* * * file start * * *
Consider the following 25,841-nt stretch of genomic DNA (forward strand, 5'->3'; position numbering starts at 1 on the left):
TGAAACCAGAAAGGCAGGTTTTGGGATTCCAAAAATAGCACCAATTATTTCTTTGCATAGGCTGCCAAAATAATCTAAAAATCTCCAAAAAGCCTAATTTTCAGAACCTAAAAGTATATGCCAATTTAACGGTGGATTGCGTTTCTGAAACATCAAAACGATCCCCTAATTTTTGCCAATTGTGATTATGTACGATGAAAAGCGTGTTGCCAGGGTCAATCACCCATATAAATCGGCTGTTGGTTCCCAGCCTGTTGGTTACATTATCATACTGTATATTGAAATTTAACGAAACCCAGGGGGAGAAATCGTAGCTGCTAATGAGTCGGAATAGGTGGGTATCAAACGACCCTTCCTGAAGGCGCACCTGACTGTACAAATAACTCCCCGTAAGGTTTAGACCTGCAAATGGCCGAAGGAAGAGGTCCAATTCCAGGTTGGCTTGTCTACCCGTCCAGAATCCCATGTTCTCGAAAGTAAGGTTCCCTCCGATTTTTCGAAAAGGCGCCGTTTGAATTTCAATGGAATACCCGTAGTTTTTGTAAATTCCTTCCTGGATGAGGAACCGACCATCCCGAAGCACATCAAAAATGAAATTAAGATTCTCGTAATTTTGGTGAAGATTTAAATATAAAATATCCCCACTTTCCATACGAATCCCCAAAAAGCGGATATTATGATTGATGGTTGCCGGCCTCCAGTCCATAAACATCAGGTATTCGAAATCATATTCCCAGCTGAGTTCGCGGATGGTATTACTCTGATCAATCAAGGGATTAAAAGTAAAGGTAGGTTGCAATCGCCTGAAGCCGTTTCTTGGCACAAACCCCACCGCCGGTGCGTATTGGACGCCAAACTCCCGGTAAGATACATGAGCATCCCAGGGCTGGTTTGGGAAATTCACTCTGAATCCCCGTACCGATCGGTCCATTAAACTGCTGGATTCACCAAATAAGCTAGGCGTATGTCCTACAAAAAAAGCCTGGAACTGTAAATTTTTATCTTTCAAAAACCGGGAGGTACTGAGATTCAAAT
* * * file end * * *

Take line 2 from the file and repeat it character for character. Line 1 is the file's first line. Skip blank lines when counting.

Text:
TGAAACCAGAAAGGCAGGTTTTGGGATTCCAAAAATAGCACCAATTATTTCTTTGCATAGGCTGCCAAAATAATCTAAAAATCTCCAAAAAGCCTAATTTTCAGAACCTAAAAGTATATGCCAATTTAACGGTGGATTGCGTTTCTGAAACATCAAAACGATCCCCTAATTTTTGCCAATTGTGATTATGTACGATGAAAAGCGTGTTGCCAGGGTCAATCACCCATATAAATCGGCTGTTGGTTCCCAGCCTGTTGGTTACATTATCATACTGTATATTGAAATTTAACGAAACCCAGGGGGAGAAATCGTAGCTGCTAATGAGTCGGAATAGGTGGGTATCAAACGACCCTTCCTGAAGGCGCACCTGACTGTACAAATAACTCCCCGTAAGGTTTAGACCTGCAAATGGCCGAAGGAAGAGGTCCAATTCCAGGTTGGCTTGTCTACCCGTCCAGAATCCCATGTTCTCGAAAGTAAGGTTCCCTCCGATTTTTCGAAAAGGCGCCGTTTGAATTTCAATGGAATACCCGTAGTTTTTGTAAATTCCTTCCTGGATGAGGAACCGACCATCCCGAAGCACATCAAAAATGAAATTAAGATTCTCGTAATTTTGGTGAAGATTTAAATATAAAATATCCCCACTTTCCATACGAATCCCCAAAAAGCGGATATTATGATTGATGGTTGCCGGCCTCCAGTCCATAAACATCAGGTATTCGAAATCATATTCCCAGCTGAGTTCGCGGATGGTATTACTCTGATCAATCAAGGGATTAAAAGTAAAGGTAGGTTGCAATCGCCTGAAGCCGTTTCTTGGCACAAACCCCACCGCCGGTGCGTATTGGACGCCAAACTCCCGGTAAGATACATGAGCATCCCAGGGCTGGTTTGGGAAATTCACTCTGAATCCCCGTACCGATCGGTCCATTAAACTGCTGGATTCACCAAATAAGCTAGGCGTATGTCCTACAAAAAAAGCCTGGAACTGTAAATTTTTATCTTTCAAAAACCGGGAGGTACTGAGATTCAAAT